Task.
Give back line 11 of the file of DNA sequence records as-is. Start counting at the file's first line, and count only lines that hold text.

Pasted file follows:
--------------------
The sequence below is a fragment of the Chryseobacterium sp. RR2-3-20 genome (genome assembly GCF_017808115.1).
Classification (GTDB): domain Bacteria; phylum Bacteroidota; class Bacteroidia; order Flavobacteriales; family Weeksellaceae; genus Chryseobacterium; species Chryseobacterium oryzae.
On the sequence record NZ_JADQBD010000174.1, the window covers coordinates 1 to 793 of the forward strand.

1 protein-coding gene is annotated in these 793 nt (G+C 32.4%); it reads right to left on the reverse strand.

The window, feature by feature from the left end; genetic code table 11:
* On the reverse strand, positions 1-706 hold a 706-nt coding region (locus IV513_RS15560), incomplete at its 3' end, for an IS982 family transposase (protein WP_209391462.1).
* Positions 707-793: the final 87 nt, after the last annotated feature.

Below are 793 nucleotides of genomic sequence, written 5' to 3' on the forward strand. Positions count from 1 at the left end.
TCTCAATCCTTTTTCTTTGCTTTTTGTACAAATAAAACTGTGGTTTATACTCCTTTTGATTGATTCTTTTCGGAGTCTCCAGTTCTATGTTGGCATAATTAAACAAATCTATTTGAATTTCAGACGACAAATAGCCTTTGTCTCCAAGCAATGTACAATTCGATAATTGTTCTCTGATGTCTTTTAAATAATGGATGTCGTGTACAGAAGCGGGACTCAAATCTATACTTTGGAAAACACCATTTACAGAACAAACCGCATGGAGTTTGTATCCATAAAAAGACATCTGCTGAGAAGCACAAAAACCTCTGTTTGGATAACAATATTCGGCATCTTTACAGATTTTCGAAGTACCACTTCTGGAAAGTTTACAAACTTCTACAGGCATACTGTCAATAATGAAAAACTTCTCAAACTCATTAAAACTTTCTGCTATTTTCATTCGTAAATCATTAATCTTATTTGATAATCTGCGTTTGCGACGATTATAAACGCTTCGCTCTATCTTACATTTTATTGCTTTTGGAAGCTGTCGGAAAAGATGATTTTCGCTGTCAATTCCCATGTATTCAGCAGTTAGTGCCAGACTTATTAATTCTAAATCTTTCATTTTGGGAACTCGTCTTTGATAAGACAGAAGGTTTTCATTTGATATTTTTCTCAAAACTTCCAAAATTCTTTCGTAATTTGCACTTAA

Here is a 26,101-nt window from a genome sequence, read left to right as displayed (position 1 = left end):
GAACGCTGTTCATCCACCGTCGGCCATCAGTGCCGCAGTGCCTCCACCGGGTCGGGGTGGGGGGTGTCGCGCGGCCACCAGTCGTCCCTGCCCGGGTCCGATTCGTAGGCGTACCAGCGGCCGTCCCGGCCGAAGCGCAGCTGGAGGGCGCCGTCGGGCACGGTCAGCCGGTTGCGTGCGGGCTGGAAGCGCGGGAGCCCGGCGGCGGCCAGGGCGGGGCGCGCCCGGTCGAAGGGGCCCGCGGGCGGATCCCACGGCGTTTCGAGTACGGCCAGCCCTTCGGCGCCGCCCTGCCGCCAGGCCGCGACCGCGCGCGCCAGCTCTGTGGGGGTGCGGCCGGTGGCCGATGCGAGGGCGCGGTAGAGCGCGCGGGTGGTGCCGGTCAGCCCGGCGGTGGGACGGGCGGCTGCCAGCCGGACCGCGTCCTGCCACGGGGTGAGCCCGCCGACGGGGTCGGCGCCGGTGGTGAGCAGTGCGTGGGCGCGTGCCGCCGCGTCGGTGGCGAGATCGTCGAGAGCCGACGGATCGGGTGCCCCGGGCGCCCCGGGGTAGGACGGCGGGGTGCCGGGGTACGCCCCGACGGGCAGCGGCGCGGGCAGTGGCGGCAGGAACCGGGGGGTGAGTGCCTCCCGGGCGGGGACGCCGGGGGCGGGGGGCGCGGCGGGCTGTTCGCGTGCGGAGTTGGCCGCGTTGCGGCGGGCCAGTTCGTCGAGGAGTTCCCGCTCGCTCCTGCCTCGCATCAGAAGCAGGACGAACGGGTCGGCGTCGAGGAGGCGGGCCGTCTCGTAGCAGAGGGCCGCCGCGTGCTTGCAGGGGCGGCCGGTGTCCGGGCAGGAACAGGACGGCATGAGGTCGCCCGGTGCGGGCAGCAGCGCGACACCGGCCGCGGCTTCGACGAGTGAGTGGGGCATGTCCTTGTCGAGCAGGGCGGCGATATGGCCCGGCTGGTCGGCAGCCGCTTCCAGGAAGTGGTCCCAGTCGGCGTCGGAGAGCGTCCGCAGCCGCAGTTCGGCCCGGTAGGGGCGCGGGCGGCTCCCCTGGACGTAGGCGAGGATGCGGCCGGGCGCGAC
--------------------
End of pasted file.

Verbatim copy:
GAACGCTGTTCATCCACCGTCGGCCATCAGTGCCGCAGTGCCTCCACCGGGTCGGGGTGGGGGGTGTCGCGCGGCCACCAGTCGTCCCTGCCCGGGTCCGATTCGTAGGCGTACCAGCGGCCGTCCCGGCCGAAGCGCAGCTGGAGGGCGCCGTCGGGCACGGTCAGCCGGTTGCGTGCGGGCTGGAAGCGCGGGAGCCCGGCGGCGGCCAGGGCGGGGCGCGCCCGGTCGAAGGGGCCCGCGGGCGGATCCCACGGCGTTTCGAGTACGGCCAGCCCTTCGGCGCCGCCCTGCCGCCAGGCCGCGACCGCGCGCGCCAGCTCTGTGGGGGTGCGGCCGGTGGCCGATGCGAGGGCGCGGTAGAGCGCGCGGGTGGTGCCGGTCAGCCCGGCGGTGGGACGGGCGGCTGCCAGCCGGACCGCGTCCTGCCACGGGGTGAGCCCGCCGACGGGGTCGGCGCCGGTGGTGAGCAGTGCGTGGGCGCGTGCCGCCGCGTCGGTGGCGAGATCGTCGAGAGCCGACGGATCGGGTGCCCCGGGCGCCCCGGGGTAGGACGGCGGGGTGCCGGGGTACGCCCCGACGGGCAGCGGCGCGGGCAGTGGCGGCAGGAACCGGGGGGTGAGTGCCTCCCGGGCGGGGACGCCGGGGGCGGGGGGCGCGGCGGGCTGTTCGCGTGCGGAGTTGGCCGCGTTGCGGCGGGCCAGTTCGTCGAGGAGTTCCCGCTCGCTCCTGCCTCGCATCAGAAGCAGGACGAACGGGTCGGCGTCGAGGAGGCGGGCCGTCTCGTAGCAGAGGGCCGCCGCGTGCTTGCAGGGGCGGCCGGTGTCCGGGCAGGAACAGGACGGCATGAGGTCGCCCGGTGCGGGCAGCAGCGCGACACCGGCCGCGGCTTCGACGAGTGAGTGGGGCATGTCCTTGTCGAGCAGGGCGGCGATATGGCCCGGCTGGTCGGCAGCCGCTTCCAGGAAGTGGTCCCAGTCGGCGTCGGAGAGCGTCCGCAGCCGCAGTTCGGCCCGGTAGGGGCGCGGGCGGCTCCCCTGGACGTAGGCGAGGATGCGGCCGGGCGCGAC